Reality can't be captured in concepts.
After all, it's extremely unlikely that the human brain has evolved to be able to completely capture the nature of the reality that fashioned both the human brain and everything else in existence.
But this doesn't take away the utility of concepts for making sense of the world.
"Tree" is a useful way of describing the general nature of vegetative entities that vary tremendously in size, appearance, and such, yet share common characteristics.
However, trees are part of the natural world. They are obviously real.
Concepts that refer to entities which can't be observed by the human senses, or leave no trace via the effects they cause in the world (the quantum realm is an example of something unseen, yet decidedly real because of observable quantum effects) have less value.
Of course, I just made a value judgement about the value of concepts like "unicorn," "fairy," "devil," "god," "soul," "heaven," and other notions whose only discernible reality lies in the human mind.
Or better put, human imagination.
For many years I enjoyed a fantasy that I shared with billions of other religious believers: that the concepts of the faith I embraced at the time referred to things that were real, even though there was no evidence of them.
Karma. Astral plane. Divine light. Soul travel. Grace. God. Radiant form.
These and so many other concepts were repeated so often in books, talks, and other communications of the religion that I followed (Radha Soami Satsang Beas, or RSSB), members of RSSB come to view the concepts as something as real as gravity or earthquakes.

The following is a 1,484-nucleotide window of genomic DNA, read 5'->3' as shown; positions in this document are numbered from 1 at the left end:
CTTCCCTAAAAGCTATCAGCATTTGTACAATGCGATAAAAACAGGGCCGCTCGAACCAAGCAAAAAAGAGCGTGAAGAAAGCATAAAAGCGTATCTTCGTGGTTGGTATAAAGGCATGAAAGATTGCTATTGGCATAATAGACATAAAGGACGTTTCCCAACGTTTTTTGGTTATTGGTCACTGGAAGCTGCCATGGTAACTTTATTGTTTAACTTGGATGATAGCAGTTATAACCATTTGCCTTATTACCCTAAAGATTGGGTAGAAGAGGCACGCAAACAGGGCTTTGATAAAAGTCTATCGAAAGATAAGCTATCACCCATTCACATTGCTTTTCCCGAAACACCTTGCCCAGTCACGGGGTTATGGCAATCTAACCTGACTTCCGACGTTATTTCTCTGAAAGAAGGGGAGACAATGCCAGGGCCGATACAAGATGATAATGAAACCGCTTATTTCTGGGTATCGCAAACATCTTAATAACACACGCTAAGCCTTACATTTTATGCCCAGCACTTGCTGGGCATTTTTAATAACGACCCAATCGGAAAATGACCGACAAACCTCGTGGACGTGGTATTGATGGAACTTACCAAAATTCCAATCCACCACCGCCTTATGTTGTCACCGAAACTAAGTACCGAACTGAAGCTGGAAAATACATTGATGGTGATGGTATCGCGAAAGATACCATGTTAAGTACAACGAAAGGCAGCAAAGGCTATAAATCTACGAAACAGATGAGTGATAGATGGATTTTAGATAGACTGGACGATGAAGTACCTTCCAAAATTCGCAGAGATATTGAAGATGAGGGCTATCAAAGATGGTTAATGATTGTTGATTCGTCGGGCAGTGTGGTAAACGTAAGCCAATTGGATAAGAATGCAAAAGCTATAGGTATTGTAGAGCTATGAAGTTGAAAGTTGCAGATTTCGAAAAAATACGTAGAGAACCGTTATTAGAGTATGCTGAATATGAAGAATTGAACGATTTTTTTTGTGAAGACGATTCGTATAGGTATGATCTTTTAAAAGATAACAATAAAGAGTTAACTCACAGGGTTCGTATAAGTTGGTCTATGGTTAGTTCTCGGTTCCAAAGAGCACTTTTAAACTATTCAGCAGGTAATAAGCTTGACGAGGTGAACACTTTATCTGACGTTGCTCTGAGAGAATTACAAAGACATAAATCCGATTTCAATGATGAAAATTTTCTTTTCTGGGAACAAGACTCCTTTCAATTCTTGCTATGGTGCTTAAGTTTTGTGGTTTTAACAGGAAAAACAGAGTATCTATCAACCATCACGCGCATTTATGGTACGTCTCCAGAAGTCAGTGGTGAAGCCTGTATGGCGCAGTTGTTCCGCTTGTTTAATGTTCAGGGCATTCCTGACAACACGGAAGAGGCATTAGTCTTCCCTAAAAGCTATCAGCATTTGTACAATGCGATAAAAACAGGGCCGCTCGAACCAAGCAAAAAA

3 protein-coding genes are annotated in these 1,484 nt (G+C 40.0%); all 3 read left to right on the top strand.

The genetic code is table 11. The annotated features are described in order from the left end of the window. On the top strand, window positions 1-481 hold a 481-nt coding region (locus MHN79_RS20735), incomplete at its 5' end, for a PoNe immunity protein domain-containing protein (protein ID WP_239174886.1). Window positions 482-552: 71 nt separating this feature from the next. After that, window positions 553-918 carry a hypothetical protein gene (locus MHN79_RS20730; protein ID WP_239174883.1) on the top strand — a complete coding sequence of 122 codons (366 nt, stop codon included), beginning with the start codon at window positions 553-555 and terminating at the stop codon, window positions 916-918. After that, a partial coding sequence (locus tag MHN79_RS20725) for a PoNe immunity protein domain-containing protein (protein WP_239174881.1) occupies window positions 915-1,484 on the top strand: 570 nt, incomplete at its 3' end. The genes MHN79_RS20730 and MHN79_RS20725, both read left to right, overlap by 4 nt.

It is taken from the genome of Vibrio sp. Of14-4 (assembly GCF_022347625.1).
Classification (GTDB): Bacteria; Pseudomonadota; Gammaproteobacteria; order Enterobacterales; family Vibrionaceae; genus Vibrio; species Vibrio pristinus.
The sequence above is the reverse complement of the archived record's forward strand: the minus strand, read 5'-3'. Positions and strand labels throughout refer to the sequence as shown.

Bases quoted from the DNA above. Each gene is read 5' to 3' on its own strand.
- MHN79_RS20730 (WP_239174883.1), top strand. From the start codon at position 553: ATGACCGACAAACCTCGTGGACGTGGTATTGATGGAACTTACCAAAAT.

What helped me deconvert from this religious and mystical fantasy was a realization that I was tired of living so much in the world of abstract concepts. I longed for substance, of being grounded in here-and-now reality rather than floating in there-and-then spiritual stories.
A thoughtful comment by Ron E. on a recent blog post stimulated these reflections about concepts.
He made some good points in the comment about how religious and mystically inclined people chase after concepts that point to nothing substantial. They're merely ideas that stimulate other ideas in the minds of people who enjoy a good religious or mystical story, even if the story is almost certainly fiction.
Here's what Ron had to say.
Gillihan makes the point that “...We are constantly thinking: even if we decide to stop thinking, our minds will keep doing it anyway. It's what they are good at. If they aren't telling us stories in words, they're crafting made-up scenes or pulling up images from our memory banks. Our minds are actually so caught up in thinking that we don't realize we're thinking.”
Maybe then, we can point to thinking as being the main cause of much of our perceived problems. Leaving to one side at the moment that thinking and the abilities we have for planning and generally improving our lives are beneficial, some aspects of thinking definitely have their down sides.
I’m thinking!! how we accept certain words as truths, as being able to explain something that is purely inference. I’m thinking of terms such as spirit, mind, soul, self, ego, spiritual etc. All these terms are concepts, ideas that do not exist in the natural world unlike body, brain, sight, sound, pain, joy and so on – yes, the physical world.
It seems that we invent many words and spend the rest of our lives trying to think (or meditate) our way into experiencing the states that we believe they describe.
When it comes to mental phenomena it is of course convenient to label the cognitive processes, but perhaps we need to remember that they are just terms describing what the body and brain does naturally.
Otherwise, we can easily become slaves in believing that there is something ‘spiritual’ or ‘other worldly’ about them – and off we go chasing the myths we believe they describe.